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Re: Paste Paper

Thanks for the information and the recipe.


From:   Virginia B. Sauer[SMTP:vsauer@xxxxxxxx]
Sent:   Monday, September 01, 1997 9:52 AM
To:     BOOK_ARTS-L@xxxxxxxxxxxxxxxx
Subject:        Re: Paste Paper

Kim Nickens <nickinpa@xxxxxxx> wrote:
>> During a recent book arts class, one person had a book of
   poems that were letterpress on pastepaper.  The paste
   paper had very soft colors and a matte finish and was used
   as background for the text with a very elegant result.
   The paste paper technique was described as one developed
   by Susan Moore using sponges.  Is anyone on the list
   familiar with this technique and/or recipe?

I have no idea what technique or recipe Susan Moore used, but
it sounds as though she just used lacy sponges for texture.

Although more expensive than other recipes, using methyl
cellulose will reportedly make the product suitable for
archival purposes (which I assume is your goal).  It is
available at art supply stores.  Rice starch, et cetera, can
be substituted for less expensive (albeit non-archival)
variations.  (So can flour or wallpaper paste, but the result
is less smooth.)

To make 1 pint (2 cups) of paste:

2 cups warm water
1 tablespoon methyl cellulose

--  Make the paste:
    .  Pour 1 cup of the water into a medium-sized bowl and
       sprinkle methyl cellulose on top.  Stir until well
    .  Set aside until thick (about 1 - 2 hours), stirring
       every 15 minutes or so.  (Some brands may take up to 3
       hours, so don't panic if it seems to take longer than
       the specified amount of time.)
    .  Add 3/4 cup more warm water.  Stir until thoroughly
    .  Mixture should be consistency of unset pudding.  If it
       is too thick, add up to 1/4 cup more.  (Add water
       gradually, since you can always add more as needed.)
    .  Choose pigments to yield desired colors.  (If desired,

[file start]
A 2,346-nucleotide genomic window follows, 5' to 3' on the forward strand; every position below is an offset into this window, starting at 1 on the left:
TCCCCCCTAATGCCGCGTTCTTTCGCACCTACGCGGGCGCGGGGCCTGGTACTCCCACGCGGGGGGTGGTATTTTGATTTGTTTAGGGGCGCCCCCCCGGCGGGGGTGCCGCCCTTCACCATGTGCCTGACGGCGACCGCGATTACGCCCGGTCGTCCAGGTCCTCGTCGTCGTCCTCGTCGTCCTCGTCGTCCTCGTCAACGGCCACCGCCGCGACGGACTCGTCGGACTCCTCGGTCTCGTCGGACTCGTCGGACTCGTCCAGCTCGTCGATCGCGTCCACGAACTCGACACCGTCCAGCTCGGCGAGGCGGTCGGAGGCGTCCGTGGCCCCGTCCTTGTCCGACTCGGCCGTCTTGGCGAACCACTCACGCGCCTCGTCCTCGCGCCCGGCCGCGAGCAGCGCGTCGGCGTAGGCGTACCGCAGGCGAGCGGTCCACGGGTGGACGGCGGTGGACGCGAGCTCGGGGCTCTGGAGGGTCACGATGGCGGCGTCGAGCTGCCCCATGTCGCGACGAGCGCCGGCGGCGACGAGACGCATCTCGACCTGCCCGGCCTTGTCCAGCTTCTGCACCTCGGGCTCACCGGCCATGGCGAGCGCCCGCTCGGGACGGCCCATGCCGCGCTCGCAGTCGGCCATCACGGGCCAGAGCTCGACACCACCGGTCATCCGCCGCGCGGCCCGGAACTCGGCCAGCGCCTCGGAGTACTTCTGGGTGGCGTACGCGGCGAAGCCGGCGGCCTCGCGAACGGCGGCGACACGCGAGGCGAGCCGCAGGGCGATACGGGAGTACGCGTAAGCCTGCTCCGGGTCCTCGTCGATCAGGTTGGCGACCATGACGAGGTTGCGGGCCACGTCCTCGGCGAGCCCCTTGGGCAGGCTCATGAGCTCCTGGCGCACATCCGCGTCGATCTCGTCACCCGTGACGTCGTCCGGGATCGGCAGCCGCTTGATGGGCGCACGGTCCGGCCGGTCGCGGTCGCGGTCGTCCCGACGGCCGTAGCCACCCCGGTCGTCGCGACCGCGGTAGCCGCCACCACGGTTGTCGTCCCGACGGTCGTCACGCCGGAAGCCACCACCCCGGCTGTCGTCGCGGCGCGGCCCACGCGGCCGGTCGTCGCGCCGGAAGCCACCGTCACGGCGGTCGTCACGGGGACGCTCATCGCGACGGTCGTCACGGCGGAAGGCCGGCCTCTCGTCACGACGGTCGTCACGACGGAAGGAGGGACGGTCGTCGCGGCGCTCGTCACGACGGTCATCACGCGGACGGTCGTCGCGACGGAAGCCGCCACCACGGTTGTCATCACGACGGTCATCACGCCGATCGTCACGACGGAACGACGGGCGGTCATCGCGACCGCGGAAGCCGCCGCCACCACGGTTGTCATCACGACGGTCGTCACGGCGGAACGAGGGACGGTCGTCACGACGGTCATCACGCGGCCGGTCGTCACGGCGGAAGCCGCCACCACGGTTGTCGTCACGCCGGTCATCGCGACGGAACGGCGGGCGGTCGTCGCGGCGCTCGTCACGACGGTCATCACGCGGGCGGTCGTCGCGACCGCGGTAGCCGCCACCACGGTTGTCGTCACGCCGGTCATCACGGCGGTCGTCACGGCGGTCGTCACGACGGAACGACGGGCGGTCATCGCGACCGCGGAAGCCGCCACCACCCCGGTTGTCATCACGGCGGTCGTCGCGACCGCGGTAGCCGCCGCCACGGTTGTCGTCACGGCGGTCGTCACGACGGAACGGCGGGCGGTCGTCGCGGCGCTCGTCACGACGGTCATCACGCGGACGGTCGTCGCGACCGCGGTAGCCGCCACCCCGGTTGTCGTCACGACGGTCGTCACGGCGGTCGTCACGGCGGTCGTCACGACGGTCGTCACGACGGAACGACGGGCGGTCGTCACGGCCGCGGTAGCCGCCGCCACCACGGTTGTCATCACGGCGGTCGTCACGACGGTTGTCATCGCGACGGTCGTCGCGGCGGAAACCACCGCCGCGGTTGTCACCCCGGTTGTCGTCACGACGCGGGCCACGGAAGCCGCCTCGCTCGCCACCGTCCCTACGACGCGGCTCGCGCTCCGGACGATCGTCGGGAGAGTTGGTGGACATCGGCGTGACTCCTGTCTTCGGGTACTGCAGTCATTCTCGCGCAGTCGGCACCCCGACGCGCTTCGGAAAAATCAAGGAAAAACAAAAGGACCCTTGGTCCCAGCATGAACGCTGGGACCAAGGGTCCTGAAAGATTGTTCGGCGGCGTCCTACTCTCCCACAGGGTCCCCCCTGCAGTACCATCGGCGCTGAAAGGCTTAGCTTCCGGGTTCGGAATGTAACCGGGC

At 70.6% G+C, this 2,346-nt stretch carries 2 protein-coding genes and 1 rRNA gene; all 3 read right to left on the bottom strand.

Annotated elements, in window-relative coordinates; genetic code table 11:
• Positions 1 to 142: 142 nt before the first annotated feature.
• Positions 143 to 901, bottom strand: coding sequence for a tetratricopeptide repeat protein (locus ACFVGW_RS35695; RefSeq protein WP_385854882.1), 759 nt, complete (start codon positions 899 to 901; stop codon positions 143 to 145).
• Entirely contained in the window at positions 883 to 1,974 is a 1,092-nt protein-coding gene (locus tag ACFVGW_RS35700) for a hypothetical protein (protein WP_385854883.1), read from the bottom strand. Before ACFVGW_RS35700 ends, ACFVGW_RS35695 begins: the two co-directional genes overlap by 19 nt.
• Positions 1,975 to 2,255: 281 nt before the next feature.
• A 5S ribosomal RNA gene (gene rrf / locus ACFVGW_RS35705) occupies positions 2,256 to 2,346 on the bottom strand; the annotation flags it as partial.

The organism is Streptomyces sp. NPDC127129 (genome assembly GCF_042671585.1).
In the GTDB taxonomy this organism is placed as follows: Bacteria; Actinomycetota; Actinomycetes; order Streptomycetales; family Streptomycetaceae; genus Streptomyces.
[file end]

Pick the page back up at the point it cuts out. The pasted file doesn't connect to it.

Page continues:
divide mixture between several containers, such as
       Dixie cups.)
       -  Most acrylic paints work well.  The best I've found
          are Grumbacher, Windsor Newton, Liquitex, and
          Golden.  However, other readily available brands,
          such as Delta, Accent, and Palmer, will also work
          very well.
       -  Most tempera paints work very well.
       -  Tube watercolors can also be used.
       -  Gouache, printing inks, colorisers used to color
          wall paint, or dry pigments (including metallics
          and luminescents) may also be used.
    .  Depending upon the desired intensity, add approximately
       1 tablespoon to each 1/4 cup methyl cellulose mixture.
       Stir until thoroughly blended.
    .  Add pigments to yield desired colors.
    .  If not ready to use immediately (or if any is left
       over), store in covered container(s), preferably in
       refrigerator.  Mixture will remain fresh for a few

--  Apply the paste:
    .  Cover your work surface (and the area in which you
       want your sheets to dry) with newspapers -- and keep
       several available.
    .  Choose paper that is relatively smooth, not too
       absorbent, but able to withstand being wet (e. g.,
       Strathmore, Canson, cover stock, recycled, or bond).
    .  Place the paper to be colored on top of the work
    .  Using a wide brush or sponge, apply a little water to
       dampen or relax your paper.  (This will create more
       pale colors than if the paper had not been wet.
       Should you prefer more intense colors, simply omit
       this step -- or, if you work very slowly and have
       problems with it drying too quickly, you can spray
       mist with water after the colors have been applied.)
    .  Begin applying the colored paste (using one or more
       colors, depending upon the desired effect).
       -  Depending upon the desired effect, you can use
          brushes or rollers for this.
       -  Blend to ensure a smooth, even surface.
       -  Do not worry if the color appears too pale ...
          It will usually dry darker.

--  After your colors have been applied, use sponges, combs,
    your fingers, brushes, or whatever you like to
    incorporate patterns in the design.

--  When finished, iron on the _unpainted_ side of each sheet
    (using a dry iron, without steam).

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